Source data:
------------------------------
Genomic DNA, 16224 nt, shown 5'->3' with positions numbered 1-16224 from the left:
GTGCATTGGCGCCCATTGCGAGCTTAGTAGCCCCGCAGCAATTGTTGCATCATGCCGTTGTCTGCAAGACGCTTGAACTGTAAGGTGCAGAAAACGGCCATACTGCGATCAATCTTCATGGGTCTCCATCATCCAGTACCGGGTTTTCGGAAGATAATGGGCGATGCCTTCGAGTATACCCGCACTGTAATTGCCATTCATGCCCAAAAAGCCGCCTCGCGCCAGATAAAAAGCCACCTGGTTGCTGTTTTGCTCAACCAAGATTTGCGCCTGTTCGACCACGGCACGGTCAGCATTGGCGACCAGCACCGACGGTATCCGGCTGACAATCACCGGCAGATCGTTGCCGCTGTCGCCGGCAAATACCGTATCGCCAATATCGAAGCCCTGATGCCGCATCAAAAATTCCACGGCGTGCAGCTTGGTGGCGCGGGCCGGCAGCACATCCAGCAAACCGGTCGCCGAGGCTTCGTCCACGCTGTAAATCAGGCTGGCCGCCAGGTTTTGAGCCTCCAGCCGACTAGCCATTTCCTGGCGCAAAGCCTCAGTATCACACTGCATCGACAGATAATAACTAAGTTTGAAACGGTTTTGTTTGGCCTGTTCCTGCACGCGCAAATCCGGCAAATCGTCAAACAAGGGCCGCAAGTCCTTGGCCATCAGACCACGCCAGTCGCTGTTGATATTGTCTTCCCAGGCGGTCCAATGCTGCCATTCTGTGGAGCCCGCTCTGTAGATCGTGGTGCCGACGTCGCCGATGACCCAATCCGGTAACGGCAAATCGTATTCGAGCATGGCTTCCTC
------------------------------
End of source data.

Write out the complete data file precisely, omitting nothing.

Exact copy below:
Genomic DNA, 16224 nt, shown 5'->3' with positions numbered 1-16224 from the left:
GTGCATTGGCGCCCATTGCGAGCTTAGTAGCCCCGCAGCAATTGTTGCATCATGCCGTTGTCTGCAAGACGCTTGAACTGTAAGGTGCAGAAAACGGCCATACTGCGATCAATCTTCATGGGTCTCCATCATCCAGTACCGGGTTTTCGGAAGATAATGGGCGATGCCTTCGAGTATACCCGCACTGTAATTGCCATTCATGCCCAAAAAGCCGCCTCGCGCCAGATAAAAAGCCACCTGGTTGCTGTTTTGCTCAACCAAGATTTGCGCCTGTTCGACCACGGCACGGTCAGCATTGGCGACCAGCACCGACGGTATCCGGCTGACAATCACCGGCAGATCGTTGCCGCTGTCGCCGGCAAATACCGTATCGCCAATATCGAAGCCCTGATGCCGCATCAAAAATTCCACGGCGTGCAGCTTGGTGGCGCGGGCCGGCAGCACATCCAGCAAACCGGTCGCCGAGGCTTCGTCCACGCTGTAAATCAGGCTGGCCGCCAGGTTTTGAGCCTCCAGCCGACTAGCCATTTCCTGGCGCAAAGCCTCAGTATCACACTGCATCGACAGATAATAACTAAGTTTGAAACGGTTTTGTTTGGCCTGTTCCTGCACGCGCAAATCCGGCAAATCGTCAAACAAGGGCCGCAAGTCCTTGGCCATCAGACCACGCCAGTCGCTGTTGATATTGTCTTCCCAGGCGGTCCAATGCTGCCATTCTGTGGAGCCCGCTCTGTAGATCGTGGTGCCGACGTCGCCGATGACCCAATCCGGTAACGGCAAATCGTATTCGAGCATGGCTTCCTC